Sulking in the corner of Europe

This article was published on the Guardian’s Comment is Free website on 19 October 2006.

The European Union has its faults, but the biggest problem is member state governments, not the Commission or Parliament.

During a speech on Monday of this week, European Commission President José Manuel Barroso effectively challenged the two likely contenders for the UK premiership at the next general election to choose whether Britain is to play a leading role in Europe, or continue sulking in the corner.

Just ignore for one moment the pointless regulations, farce over the proposed constitution, and trade battles with the US. The EU has many faults, but José Manuel Barroso made some very good points in his Chatham House address. I would go further and say that the UK’s semi-detached stance vis-à-vis the union of which it has been a member for over 30 years is destructive for both the UK and Europe as a whole.

The sad fact is that in Gordon Brown and David Cameron we have two eurosceptic party leaders, both of whom could become prime minister of the United Kingdom. Even the Liberal Democrats seem to have gone all flabby on the EU, for fear of alienating a supposedly europhobic public.

Strangely enough, opinion surveys that elicit europhobic responses tend to include questions along the lines of “What do you think of Brussels’ forcing of straight bananas on the Great British Public?”. Phrase the questions differently, and – surprise, surprise – opinion on the EU is more favourable.

In his speech (as reported in Monday’s Guardian), José Manuel Barroso said:

“It is not a question any longer of being for or against Europe. It is a question of how to reform Europe. I do not ask you, I do not ask anyone, to love Europe. I ask you to demand more of Europe and to give more in return.”

I couldn’t agree more. Whatever the politicians say, the people of Europe should be demanding a lot more from the EU. As for member states, it really is about time we got our act together here in the UK.

Britain should, as José Manuel Barroso says, be contributing more politically to the European Union, and the intervention of the Commission President is both timely and justified. At the same time, however, there is a serious democratic deficit at the heart of the European project, and the citizens of Europe can see this all too clearly. The politicians, on the other hand, appear to be behaving like the three proverbial monkeys, with most unwilling to publicly address the issues that have contributed among other things to the rejection of the constitutional treaty by the voters of France and the Netherlands.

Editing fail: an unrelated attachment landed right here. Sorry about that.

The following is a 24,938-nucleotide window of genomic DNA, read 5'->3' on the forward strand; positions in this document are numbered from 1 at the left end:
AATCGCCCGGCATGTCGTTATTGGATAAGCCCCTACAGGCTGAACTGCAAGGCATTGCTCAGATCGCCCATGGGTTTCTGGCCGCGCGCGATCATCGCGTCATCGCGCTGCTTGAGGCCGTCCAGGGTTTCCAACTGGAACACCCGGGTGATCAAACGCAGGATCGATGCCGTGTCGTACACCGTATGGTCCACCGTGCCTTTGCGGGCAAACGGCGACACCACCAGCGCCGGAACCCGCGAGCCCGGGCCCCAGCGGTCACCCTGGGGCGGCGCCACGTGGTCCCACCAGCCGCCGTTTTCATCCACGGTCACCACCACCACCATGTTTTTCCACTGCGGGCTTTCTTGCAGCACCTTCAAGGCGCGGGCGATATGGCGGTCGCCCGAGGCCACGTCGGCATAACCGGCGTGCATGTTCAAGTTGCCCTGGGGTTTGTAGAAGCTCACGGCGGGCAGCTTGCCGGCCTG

There is little point in reeling off here a litany of complaints about the EU, but I will briefly discuss a few topical issues.

Firstly, with the expansion of the union to 25 member states, and soon to be more, the linguistic status quo has become not only untenable but completely ludicrous, with translation permutations requiring in many cases intermediate steps, creating more possibilities for error and confusion. Maybe the French and the Fédération Internationale des Traducteurs will object, but English is the lingua franca of Europe, and it’s about time that this was formalised. One can argue that within the European Parliament, at least, deputies should speak in any one of the major European languages, but all official documentation should be primarily in English.

Second, the decision to renew trade tariffs on shoe imports from China and Vietnam is an indictment on the Commission that recommended the move. When the UK is among those calling for more trade liberalisation, isn’t it hypocritical for the (British) trade commissioner to be seen enthusiastically defending such a crude and unwarranted protectionist measure?

To be fair on the Council of Ministers, the vote went 9 to 12 in favour of the tariffs, with 4 abstentions counted as votes in favour. But whatever the vagaries of EU standing orders, it’s a bit much for the EU but be renewing trade tariffs at the same time as seeking a series of free trade agreements with Asian countries, in an effort to tap into new and fast-growing markets in the east. Surely there are other ways of leaning on the Chinese and Vietnamese governments to withdraw state aid without penalising all shoemakers in those countries. Trade tariffs do nothing to support European industry as the factories are simply relocating to other Asian states.

Finally – and this is referred to by José Manuel Barroso in his speech – with a further expanding European Union, we will need to address the makeup of the Commission, but there is as yet little public debate about the possibilities. Personally, I am happy with the idea of a Council with one representative per member state, but such a large body cannot function as an executive committee, as does the existing Commission.

Transferring more power to the European Parliament may or may not be a good idea, and I have no firm view on this either way, but there needs to be a much closer cooperation between Commission and Parliament, and the Council of Ministers and Commission should operate in a more open and transparent manner. As it is, all major EU bodies tend to work behind closed doors, and public focus is largely on the Commission.

While we can blame the Commission for many things, they are not the biggest problem. Power remains in the hands of member states that appoint commissioners and continue to make most of the big decisions. The buck stops with national governments, and in our case it is to Westminster that we should turn our attention when demanding reform of the European Union.